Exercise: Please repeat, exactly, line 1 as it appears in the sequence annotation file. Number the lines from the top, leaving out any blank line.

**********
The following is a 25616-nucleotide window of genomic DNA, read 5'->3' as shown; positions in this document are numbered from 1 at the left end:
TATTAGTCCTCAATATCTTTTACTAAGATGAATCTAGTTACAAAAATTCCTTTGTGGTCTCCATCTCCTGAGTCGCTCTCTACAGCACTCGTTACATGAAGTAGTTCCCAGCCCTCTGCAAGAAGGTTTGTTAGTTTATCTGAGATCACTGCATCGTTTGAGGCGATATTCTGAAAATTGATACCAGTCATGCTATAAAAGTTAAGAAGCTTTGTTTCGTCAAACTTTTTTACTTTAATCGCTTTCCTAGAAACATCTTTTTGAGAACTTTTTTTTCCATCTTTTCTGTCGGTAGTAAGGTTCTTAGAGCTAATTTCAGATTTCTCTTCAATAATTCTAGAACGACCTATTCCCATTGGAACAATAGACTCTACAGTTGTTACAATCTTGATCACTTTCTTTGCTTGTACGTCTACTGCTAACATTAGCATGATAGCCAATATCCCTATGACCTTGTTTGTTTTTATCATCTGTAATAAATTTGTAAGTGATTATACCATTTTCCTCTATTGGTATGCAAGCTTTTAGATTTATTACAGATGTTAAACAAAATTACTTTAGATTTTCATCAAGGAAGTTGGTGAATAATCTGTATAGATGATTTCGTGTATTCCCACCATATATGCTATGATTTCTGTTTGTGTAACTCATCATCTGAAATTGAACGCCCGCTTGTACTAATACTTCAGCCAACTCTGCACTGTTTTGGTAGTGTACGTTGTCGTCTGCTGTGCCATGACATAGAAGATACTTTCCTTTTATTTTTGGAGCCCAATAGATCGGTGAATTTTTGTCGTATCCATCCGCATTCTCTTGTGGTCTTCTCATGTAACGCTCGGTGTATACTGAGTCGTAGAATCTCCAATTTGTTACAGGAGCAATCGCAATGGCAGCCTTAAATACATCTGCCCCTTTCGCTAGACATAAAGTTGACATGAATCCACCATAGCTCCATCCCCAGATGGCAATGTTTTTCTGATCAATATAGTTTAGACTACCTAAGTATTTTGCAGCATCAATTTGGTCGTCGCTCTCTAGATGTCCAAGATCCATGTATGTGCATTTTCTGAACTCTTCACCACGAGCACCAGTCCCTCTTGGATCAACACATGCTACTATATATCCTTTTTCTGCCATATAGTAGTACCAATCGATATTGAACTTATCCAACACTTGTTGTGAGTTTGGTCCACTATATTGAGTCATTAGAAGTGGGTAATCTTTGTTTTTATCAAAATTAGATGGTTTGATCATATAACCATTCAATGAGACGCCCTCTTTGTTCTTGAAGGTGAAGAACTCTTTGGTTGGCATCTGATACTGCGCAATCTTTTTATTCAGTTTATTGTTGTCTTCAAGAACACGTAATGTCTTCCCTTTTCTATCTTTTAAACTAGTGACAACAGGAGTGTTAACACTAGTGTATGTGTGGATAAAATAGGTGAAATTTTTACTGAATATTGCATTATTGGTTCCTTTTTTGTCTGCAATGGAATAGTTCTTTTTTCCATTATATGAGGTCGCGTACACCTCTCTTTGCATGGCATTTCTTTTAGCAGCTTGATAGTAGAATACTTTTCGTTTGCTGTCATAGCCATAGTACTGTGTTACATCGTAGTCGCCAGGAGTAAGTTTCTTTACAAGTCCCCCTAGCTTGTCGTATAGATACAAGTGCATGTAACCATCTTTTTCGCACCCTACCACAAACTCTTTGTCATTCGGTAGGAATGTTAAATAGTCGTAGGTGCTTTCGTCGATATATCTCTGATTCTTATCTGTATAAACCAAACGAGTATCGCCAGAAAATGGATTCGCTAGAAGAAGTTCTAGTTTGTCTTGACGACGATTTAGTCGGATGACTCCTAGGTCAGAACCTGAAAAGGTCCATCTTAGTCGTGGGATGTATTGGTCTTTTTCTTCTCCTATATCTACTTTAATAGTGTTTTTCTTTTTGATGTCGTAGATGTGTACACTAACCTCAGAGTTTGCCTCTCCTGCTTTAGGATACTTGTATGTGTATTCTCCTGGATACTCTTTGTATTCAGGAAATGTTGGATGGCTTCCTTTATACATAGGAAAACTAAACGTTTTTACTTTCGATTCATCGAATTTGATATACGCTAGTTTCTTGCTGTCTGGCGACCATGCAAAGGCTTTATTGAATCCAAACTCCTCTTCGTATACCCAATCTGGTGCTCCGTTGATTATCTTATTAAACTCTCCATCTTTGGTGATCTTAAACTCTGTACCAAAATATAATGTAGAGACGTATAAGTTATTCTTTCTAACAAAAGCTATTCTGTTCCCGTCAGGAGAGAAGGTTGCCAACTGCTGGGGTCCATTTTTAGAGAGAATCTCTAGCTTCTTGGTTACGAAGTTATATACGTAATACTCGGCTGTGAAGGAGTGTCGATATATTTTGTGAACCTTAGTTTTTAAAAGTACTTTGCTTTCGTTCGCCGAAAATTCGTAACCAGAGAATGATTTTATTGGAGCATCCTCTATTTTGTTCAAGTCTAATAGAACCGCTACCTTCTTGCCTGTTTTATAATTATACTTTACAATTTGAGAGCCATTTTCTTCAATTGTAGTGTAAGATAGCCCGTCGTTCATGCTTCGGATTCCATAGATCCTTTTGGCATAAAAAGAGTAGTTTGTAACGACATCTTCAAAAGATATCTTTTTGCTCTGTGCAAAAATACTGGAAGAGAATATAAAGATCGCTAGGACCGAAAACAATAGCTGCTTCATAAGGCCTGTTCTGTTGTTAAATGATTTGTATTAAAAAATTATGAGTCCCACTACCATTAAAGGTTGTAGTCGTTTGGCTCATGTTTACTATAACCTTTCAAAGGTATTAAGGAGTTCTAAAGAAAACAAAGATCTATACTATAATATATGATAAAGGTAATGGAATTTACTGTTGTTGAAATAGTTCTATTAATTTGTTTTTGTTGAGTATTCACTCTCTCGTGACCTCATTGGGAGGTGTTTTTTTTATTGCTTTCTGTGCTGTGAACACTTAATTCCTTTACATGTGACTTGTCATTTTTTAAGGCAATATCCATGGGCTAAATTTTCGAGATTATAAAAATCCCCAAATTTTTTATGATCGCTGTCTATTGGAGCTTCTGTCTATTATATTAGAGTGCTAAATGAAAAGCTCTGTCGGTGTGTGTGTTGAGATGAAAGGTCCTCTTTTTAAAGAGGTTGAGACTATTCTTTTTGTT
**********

The following is a 25616-nucleotide window of genomic DNA, read 5'->3' as shown; positions in this document are numbered from 1 at the left end: